SEYE is Gbenga from Metronomy's younger brother and the new act on Stranger Records, the small NYC label that put out Lana Del Rey's Video Games more than a year ago. After he joined her on tour, he's now in the studio working on his first album, promising irresistable, sun-drenched Afro-pop. We talked to Seye (pronounced Shey-ah) about Lana herself and why he ditched his guitar.
You used to play guitar for a lot of different pop artists such as Paloma Faith, The Noisettes and Ellie Goulding. The guitar doesn't seem to have a prominent role in your own music though. How come?
It changes a lot in my music. Some songs have a lot more guitars than others and also when I play live the guitar is a centre piece. With my songs White Noise and Mexicana Bounce I wanted to try different kinds of production and different sonic styles. The Mexicana riff was born on the guitar but we went more synthy with that one. Its' a changing process …
Can you give some insights into the composition and production process? Who do you work with and how much do you try to be in control of things?
I play the guitars and bass on my records, plus the way I sing suits me in quite a specific way so the melodies I write do always end up giving the tunes a Seye quality – beyond that I'm really into collaboration and taking advice from producers. I have worked with a fair few guys now but have certain favourites like my boy Jonny Lattimer – who I did Mexicana Bounce and White Noise with. We both play guitar and other instruments so we are running around the studio humming and picking stuff u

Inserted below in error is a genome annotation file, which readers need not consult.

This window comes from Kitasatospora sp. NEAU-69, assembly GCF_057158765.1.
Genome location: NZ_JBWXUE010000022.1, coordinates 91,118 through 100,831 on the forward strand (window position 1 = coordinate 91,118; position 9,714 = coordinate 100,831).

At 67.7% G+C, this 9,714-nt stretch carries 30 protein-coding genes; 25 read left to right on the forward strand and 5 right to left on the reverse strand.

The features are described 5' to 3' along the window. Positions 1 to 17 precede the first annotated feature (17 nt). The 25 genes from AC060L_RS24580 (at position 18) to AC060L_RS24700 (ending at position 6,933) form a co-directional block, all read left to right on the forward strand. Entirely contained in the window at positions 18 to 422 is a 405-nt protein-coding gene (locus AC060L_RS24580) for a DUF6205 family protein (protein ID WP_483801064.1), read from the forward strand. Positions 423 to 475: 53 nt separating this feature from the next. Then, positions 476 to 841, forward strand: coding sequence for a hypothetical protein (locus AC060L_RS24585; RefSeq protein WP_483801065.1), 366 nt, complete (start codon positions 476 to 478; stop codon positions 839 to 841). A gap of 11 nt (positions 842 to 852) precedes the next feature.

p and writing drum parts and dropping keys parts in. It's fun and it's different each time.
Your music features a lot of rhythms that seem to be really influenced by African music. But unlike bands like Vampire Weekend, your approach seems to be more poppy. Was it a conscious decision to avoid an indie sound?
Not at all. I'm a pop-py kinda guy and I'm not a band, so I can't really sound like that anyhow. I'm a big fan of pop music, especially 80s pop music and pop culture so it's just a natural kind of expression. Plus, to me, African music IS dance music, and I love to dance … And I'm African … so it made sense to take it there. I love Vampire Weekend. A lot. One day I hope to work with them.
You went on tour with Lana Del Rey. How did the audience react to your rather energetic music compared to Lana's more melodramatic songs?
I did that tour on my own with my guitar and they responded really well. I'm a bit of a chatter on stage so people got to know me quite well. I like what you can gain from the intimate approach to gigs as well as the full on band show where you get a whole different energy. She was great and I think the contrast of me to her was good for the audience.
What can we expect of the first Seye album? Will it be rather a collection of singles or is there an album concept?
This album is going to be a collection of the best songs I have written at this time. I just started writing and these tunes turned up, no prior though of a story or anything. But my next album I already have the concept for, so I'm looking forward to people hearing this record, going out and touring it, then getting to work on the next one.
Text: John Luas